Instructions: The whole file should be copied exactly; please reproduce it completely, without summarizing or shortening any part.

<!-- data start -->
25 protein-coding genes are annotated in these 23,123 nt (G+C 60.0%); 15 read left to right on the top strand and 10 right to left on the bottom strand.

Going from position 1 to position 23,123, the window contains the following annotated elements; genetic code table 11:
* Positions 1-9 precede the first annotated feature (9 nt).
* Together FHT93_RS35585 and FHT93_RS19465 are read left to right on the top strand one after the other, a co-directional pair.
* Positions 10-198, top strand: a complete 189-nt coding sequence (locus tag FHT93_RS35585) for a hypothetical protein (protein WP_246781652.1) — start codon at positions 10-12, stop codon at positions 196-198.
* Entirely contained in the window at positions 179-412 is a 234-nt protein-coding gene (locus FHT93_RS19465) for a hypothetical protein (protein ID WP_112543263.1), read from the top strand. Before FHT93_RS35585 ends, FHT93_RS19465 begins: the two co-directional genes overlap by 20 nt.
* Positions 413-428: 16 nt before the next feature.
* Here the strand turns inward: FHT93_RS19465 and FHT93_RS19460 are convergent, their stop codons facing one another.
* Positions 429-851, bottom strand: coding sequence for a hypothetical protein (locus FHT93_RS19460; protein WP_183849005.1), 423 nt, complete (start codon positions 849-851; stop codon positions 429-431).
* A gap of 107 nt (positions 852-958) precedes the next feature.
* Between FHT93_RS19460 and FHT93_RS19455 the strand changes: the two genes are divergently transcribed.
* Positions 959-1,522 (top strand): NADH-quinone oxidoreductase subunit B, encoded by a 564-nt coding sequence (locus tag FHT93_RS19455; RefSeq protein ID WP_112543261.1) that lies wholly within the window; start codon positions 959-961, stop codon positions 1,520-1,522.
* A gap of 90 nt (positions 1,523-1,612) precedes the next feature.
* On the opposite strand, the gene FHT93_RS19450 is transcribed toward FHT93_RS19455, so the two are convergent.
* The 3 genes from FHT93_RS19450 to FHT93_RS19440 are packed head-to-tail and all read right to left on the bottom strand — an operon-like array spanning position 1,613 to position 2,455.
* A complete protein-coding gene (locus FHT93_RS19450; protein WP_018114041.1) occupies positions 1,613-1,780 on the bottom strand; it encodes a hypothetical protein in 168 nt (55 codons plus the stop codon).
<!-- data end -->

25 protein-coding genes are annotated in these 23,123 nt (G+C 60.0%); 15 read left to right on the top strand and 10 right to left on the bottom strand.

Going from position 1 to position 23,123, the window contains the following annotated elements; genetic code table 11:
* Positions 1-9 precede the first annotated feature (9 nt).
* Together FHT93_RS35585 and FHT93_RS19465 are read left to right on the top strand one after the other, a co-directional pair.
* Positions 10-198, top strand: a complete 189-nt coding sequence (locus tag FHT93_RS35585) for a hypothetical protein (protein WP_246781652.1) — start codon at positions 10-12, stop codon at positions 196-198.
* Entirely contained in the window at positions 179-412 is a 234-nt protein-coding gene (locus FHT93_RS19465) for a hypothetical protein (protein ID WP_112543263.1), read from the top strand. Before FHT93_RS35585 ends, FHT93_RS19465 begins: the two co-directional genes overlap by 20 nt.
* Positions 413-428: 16 nt before the next feature.
* Here the strand turns inward: FHT93_RS19465 and FHT93_RS19460 are convergent, their stop codons facing one another.
* Positions 429-851, bottom strand: coding sequence for a hypothetical protein (locus FHT93_RS19460; protein WP_183849005.1), 423 nt, complete (start codon positions 849-851; stop codon positions 429-431).
* A gap of 107 nt (positions 852-958) precedes the next feature.
* Between FHT93_RS19460 and FHT93_RS19455 the strand changes: the two genes are divergently transcribed.
* Positions 959-1,522 (top strand): NADH-quinone oxidoreductase subunit B, encoded by a 564-nt coding sequence (locus tag FHT93_RS19455; RefSeq protein ID WP_112543261.1) that lies wholly within the window; start codon positions 959-961, stop codon positions 1,520-1,522.
* A gap of 90 nt (positions 1,523-1,612) precedes the next feature.
* On the opposite strand, the gene FHT93_RS19450 is transcribed toward FHT93_RS19455, so the two are convergent.
* The 3 genes from FHT93_RS19450 to FHT93_RS19440 are packed head-to-tail and all read right to left on the bottom strand — an operon-like array spanning position 1,613 to position 2,455.
* A complete protein-coding gene (locus FHT93_RS19450; protein WP_018114041.1) occupies positions 1,613-1,780 on the bottom strand; it encodes a hypothetical protein in 168 nt (55 codons plus the stop codon).